*opening sentence of “Pride and Prejudice” (1813), by Jane Austen.
Geoff Nunberg, a linguist who teaches at the School of Information at the University of California at Berkeley, posted at npr.org on July 25, 2017:
“…prefacing that clause with “It is a truth universally acknowledged” implies that’s only what most people say they believe — after all, if everybody really does accept it, why bother to mention the fact? In fact, as Austen says in the following sentence, nobody really cares what the wealthy man himself thinks he needs. There’s only one truth that matters to Mrs. Bennet and the other families in the neighborhood — that a daughter who has no fortune must be found a well-to-do husband to look after her, which Mrs. Bennet has made “the business of her life.”
But we suspect that Austen has her reservations about that single-minded pursuit of an advantageous marriage, even if she doesn’t say so outright. And we’re flattered to think that she counts on astute readers like us to pick up on that, while others will miss it. It makes us feel complicit with her. As the modernist writer Katherine Mansfield wrote in 1920, “every true admirer of [Austen’s] novels cherishes the happy thought that he alone — reading between the lines — has become the secret friend of their author.” (That pronoun “he” gives us a start now, but bear in mind that back then the most prominent Austen devotees were the male literati of the Bloomsbury set.)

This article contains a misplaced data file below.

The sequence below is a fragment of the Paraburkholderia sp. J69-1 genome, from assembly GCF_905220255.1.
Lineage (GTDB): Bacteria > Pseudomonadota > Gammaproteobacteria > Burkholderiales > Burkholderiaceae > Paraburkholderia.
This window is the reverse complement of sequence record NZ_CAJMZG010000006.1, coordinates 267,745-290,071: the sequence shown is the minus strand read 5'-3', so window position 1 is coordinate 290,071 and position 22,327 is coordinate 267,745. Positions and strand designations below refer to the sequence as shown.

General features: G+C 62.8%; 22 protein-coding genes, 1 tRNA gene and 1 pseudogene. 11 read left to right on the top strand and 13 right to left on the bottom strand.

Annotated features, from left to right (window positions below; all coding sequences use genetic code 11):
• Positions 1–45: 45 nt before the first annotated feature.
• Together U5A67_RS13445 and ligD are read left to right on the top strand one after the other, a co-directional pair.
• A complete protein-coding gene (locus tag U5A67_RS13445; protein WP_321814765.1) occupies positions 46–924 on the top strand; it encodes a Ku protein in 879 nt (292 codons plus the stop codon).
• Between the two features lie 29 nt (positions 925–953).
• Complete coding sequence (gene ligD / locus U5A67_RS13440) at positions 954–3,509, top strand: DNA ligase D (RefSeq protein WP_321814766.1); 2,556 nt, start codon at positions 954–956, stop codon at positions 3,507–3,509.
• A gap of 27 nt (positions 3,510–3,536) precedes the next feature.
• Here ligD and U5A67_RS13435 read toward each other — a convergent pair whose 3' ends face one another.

Austen’s sentence is a masterpiece of indirection, and it’s no wonder that people keep trying to repurpose it in the hope that they can pluck it from its original context and its irony will somehow cling to its roots. But that can’t happen without the covert wink, the tip-off to the sharp reader that the truth isn’t as pat as the rest of the sentence makes it seem. Otherwise, the phrase is an empty gesture. It merely signifies irony, the way an empire waistline or a neck cloth signifies Regency gentility.
OK, it’s just a sentence. But it points to what always happens when Austen is repackaged for export. There have been some wonderful stage, film and TV adaptations of Pride and Prejudice over the years. But as charming as they are, they can only depict the second half of that opening sentence, the Colin Firth bits. We get a beguiling story of romance and courtship. But we don’t see it at Austen’s skeptical remove. We miss the arched eyebrow, the sly and confiding voice.
That’s the paradox of Austen’s novels. Like the opening sentence of Pride and Prejudice, they cry out for adaptation. They seem infinitely resilient: You can relocate them to Beverly Hills or Delhi; rewrite them as murder mysteries or erotica; populate them with vampires or zombies — they’ll always retain some trace of their original appeal. Yet there are few other novels so unwilling to give up their souls.”